In summary, they didn't build on their strong performance or capitalise on their strong brands - and their brands dwindled on the global stage relative to their rivals. And what's worse, barring either divine or dollar intervention, those brands may struggle for a very long time to catch-up - on the pitch or off it - with the global elite clubs that they once counted as their closest rivals.
And it is the topic of investing in our brands and our future where a stark marketing warning comes in...
Investing in your brand and your future
Using sport as an metaphor for business is admittedly a bit of a cliché, but it can still be a useful one. In sport, as in business, a good team, hard work, sound tactics and a bit of flair will get each of us results. But it is incumbent on us to never assume that current success will assure future success (particularly given our competitors - those noisy neighbours across the road with their horrible blue logo - will always be scheming against us).
I think the sporting, business and marketing lesson of those tales of fallen football fortunes is that there must always be a long-term plan as well as a 'this season' plan (the operative words being 'a plan'). That means we need to have a strategy, not just tactics. It means that we have to invest in the future, as well as the now. It means we need to have the best product right now and also five years from now. It means we need to grow our fanbase - our customer base - as well as cherish the fans we already have. It means we need to turn our current fame, renown and attractiveness - our brand - into future fame, renown and attractiveness. It means we need to invest in our infrastructure, rather than just continually 'making do'. And means continuing to invest in our personnel (i.e. skills nuture), to ensure they're in a better condition than our rivals.
Every marketer I've ever met intuitively knows all of that - that we need to invest in the future health of our brands, as well as investing in hitting our short-term targets - but I'm not convinced that all B2B marketing departments are converting that intuitive instinct into a specific, long-term strategy or brand-building plan.
The questions we consequently face as professional marketers are: what percentage of time, energy and budget should we invest in short-term sales activation versus long-term brand building; and are we actually delivering on those percentages?
The answers to those questions will vary from one business to another - the important point is that the questions demand an answer of us marketers - otherwise the future health and success of our brands and our businesses are at risk.
As I leave you to answer those questions for your B2B brand, I wanted to leave you with three analogies relating to investing in brand-building, which I hope you’ll find helpful and also provoke some thought. One of them is my invention; two of them are from some highly-regarded marketing commentators...
Some hopefully helpful brand reminders...
Analogy 1: Pension schemes
To my mind, brands are like pension schemes. If you invest too little, too late, you're going to have some tough years ahead. All of your hard work and success now won't count for anything in the years to come if you don’t plan for the future. This will be doubly tough when your noisy neighbour is still driving around in a Ferrari and swanning off to sunny destinations across Europe, while you reach for the tin opener or worry about turning the heating on. So plan for the future now.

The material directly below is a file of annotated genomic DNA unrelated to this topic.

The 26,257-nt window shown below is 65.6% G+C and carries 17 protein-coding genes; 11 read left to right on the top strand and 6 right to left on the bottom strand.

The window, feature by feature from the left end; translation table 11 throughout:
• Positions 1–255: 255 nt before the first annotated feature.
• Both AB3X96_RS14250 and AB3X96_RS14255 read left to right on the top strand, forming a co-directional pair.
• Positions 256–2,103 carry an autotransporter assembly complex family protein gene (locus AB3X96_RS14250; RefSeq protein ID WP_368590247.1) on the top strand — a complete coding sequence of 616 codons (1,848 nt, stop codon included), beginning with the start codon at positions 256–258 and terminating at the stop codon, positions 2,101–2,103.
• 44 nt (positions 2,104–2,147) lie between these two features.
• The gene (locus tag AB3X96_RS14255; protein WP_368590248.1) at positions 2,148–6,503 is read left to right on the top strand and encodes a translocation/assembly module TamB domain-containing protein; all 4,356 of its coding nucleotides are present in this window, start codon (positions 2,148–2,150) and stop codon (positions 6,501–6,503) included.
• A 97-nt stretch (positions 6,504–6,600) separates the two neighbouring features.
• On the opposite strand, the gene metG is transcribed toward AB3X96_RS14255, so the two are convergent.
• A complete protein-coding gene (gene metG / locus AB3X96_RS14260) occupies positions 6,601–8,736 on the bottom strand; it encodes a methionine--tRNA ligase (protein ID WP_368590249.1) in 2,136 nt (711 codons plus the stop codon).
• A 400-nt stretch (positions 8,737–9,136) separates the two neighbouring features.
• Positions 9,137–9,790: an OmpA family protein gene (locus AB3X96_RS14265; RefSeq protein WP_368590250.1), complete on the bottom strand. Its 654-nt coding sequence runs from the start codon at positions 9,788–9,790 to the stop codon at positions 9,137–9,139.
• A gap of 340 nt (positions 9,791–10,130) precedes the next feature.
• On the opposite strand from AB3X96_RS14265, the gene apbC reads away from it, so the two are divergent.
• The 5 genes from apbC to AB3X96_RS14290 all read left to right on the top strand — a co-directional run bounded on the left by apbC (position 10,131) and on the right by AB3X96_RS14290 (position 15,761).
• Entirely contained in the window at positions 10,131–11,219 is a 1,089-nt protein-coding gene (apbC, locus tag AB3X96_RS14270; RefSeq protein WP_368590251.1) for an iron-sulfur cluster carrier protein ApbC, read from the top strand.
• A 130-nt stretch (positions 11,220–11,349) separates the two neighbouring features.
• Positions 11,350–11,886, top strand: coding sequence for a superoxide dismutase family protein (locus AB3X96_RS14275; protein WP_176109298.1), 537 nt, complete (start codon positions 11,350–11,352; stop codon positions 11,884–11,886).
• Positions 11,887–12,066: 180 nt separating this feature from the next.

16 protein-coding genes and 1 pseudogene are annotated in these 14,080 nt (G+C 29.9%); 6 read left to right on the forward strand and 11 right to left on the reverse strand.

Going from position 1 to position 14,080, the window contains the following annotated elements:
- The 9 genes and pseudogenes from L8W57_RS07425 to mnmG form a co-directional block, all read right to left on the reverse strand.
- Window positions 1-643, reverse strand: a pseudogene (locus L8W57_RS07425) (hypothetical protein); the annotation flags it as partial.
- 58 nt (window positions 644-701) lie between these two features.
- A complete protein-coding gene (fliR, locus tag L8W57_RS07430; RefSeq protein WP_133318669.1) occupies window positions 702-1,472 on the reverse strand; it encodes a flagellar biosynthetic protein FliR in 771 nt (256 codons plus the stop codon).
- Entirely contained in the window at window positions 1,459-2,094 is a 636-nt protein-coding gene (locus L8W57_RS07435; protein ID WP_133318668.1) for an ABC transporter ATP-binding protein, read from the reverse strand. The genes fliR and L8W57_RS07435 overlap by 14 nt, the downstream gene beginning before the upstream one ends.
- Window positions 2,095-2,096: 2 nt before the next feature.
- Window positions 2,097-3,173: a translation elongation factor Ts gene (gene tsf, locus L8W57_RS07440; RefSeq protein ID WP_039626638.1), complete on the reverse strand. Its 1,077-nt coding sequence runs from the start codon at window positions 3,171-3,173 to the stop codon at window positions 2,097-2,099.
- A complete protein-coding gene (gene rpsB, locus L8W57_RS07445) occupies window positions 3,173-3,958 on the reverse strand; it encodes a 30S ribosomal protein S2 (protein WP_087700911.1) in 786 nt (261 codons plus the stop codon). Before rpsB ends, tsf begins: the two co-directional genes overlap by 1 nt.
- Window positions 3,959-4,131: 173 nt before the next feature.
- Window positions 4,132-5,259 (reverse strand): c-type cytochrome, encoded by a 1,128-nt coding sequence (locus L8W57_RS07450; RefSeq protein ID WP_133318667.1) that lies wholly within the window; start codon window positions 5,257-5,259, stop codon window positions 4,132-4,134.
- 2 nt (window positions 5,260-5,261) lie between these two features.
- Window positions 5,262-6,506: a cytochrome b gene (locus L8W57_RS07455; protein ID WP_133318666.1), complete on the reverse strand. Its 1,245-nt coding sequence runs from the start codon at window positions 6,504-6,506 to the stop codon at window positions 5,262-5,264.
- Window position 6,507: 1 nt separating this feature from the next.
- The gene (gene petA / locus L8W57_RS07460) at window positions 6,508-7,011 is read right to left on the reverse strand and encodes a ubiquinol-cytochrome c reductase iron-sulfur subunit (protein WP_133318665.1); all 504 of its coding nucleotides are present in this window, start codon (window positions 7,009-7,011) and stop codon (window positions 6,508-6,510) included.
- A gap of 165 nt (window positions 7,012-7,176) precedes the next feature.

Analogy 2: The airplane crash
If worrying about your pension seems too distant a problem to focus your attention, how about a more imminent fear of death to focus your mind? Renowned brand strategists Peter Field and Hamish Pringle offer this highly visual analogy to make the point about investing in your brand…
"Take an aircraft in flight. If the plane's fuel supply is cut and the engines stop, the plane does not fall out of the sky immediately. Indeed, it can glide for some time before inevitably hitting the ground. The same things happen to brands whose investment in marketing and communications is cut off."
Analogy 3: Exercise
The ever-insightful Bob Hoffman (aka 'the Ad Contrarian') offers a further thought-provoking analogy, linking advertising and exercise. His analogy - which I reproduce below - focuses on advertising, although I believe it has wider and direct relevance to B2B brands. I believe it holds for whatever marketing communications we put out there to help build our brands. You can read his full, highly recommended article here, but here's the analogy...
"Advertising is like exercise. If you're not used to running, and you run five miles today, you will not be stronger or healthier or feel better tomorrow. Or next week. As a matter of fact, you'll probably feel like crap. But if you run five miles every day, next year you probably will be stronger, and healthier, and feel better.
That's also how advertising works. If you advertise today, your business is not going to suddenly be successful tomorrow or next week. But if you advertise every day, next year your business probably will get better, and healthier, and stronger."
Final footnote - to Villa, Forest and Leeds United fans
Sorry if I offended you by singling out your clubs above. All I can say in my defence is, I know you would NEVER swap allegiances to Manchester City, Chelsea, Liverpool or other challengers for the Premier League and European trophies. And I know you will always follow your clubs through thick and thin. But I also suspect that many of you would have preferred to have retained your top-of-the-league status all these years. At least that's what I've learned from plenty of your fellow supporters over the years. (Apart from the chap with the ‘Forest’ lip. I learned some very different language from him).
I know it’s not about club envy – it's about seeing your club where it belongs. Still in the mix for silverware come May.
Good luck this season.